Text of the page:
Jean Jaurès: (1859-1914) French Socialist leader.

The Paris Commune: Radical socialist and revolutionary government that ruled Paris from 18 March to 28 May 1871.

Commercial Drive: Roadway in Vancouver, BC that goes through the neighbourhood of Grandview-Woodland. Better known as “The Drive”.

Rosa Luxemburg: (1871 –1919) Marxist theorist, philosopher, economist and revolutionary socialist of Polish-Jewish descent.

Leon Blum: (1872 –1950) French politician, identified with the moderate left, and three time Prime Minister of France.

Michael Corleone: Main character in the Godfather film trilogy

Clement Attlee: (1883 –1967) British politician who was the Prime Minister of the United Kingdom (1945-1951) and the Leader of the Labour Party (1935-1955).

Jawaharial Nehru: (1889 –1964) The first Prime Minister of India

Ho Chi Minh: (1890 –1969) Vietnamese Communist revolutionary leader who was prime minister

Deng Xiaoping: (1904 –1997) Chinese revolutionary and statesman influenced by Marxism-Leninism.

Salvador Allende: (1908 –1973) First Marxist to become president of a Latin American country through open elections.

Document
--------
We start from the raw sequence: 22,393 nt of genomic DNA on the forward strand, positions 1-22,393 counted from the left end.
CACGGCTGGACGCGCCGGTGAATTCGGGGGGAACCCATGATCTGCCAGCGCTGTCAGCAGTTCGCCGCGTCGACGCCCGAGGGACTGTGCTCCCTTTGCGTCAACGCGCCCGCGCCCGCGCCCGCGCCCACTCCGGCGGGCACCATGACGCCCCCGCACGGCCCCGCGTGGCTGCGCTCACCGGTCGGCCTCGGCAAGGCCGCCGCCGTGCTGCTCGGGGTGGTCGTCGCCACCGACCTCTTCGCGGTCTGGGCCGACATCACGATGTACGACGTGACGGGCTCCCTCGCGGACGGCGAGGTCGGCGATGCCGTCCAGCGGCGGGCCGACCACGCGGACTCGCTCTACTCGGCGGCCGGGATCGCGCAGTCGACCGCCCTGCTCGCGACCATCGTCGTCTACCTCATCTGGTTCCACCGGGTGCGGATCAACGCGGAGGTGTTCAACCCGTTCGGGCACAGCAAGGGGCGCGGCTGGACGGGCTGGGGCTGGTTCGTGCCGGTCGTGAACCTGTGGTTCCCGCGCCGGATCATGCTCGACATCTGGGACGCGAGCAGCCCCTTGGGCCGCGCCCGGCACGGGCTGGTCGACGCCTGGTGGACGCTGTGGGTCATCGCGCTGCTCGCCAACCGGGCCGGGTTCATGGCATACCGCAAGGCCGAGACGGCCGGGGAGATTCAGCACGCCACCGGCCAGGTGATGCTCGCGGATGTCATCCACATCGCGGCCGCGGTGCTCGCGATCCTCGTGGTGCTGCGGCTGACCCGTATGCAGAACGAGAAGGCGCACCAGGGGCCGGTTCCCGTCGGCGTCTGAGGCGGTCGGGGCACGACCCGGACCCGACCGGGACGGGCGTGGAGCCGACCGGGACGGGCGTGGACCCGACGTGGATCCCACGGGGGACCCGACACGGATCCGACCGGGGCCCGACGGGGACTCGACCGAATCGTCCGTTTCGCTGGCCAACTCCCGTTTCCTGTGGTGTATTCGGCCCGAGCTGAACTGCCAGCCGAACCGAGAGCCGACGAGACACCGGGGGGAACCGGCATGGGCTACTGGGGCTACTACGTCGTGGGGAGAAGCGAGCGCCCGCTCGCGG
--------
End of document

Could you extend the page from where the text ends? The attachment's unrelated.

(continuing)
Che Guevara: (1928 –1967) Argentine Marxist revolutionary, physician, author, guerrilla leader, diplomat, and military theorist.

Stuart McLean: Canadian radio broadcaster, humourist, host of the CBC Radio program The Vinyl Cafe.

Henry Kissinger: American diplomat and political scientist.

Karl Marx: Philosopher, economist, sociologist, journalist and revolutionary socialist.

Maoism: Political, social, economic, and military theories and policies advocated by Mao Zedong.

Bernie Sanders: American politician and the junior Senator from Vermont self-described socialist and democratic socialist.

French Revolution: A period of far-reaching social and political upheaval in France that lasted from 1789 until 1799.

Q&A with The Dancers of Damelahamid: Cultch Artist-in-Residence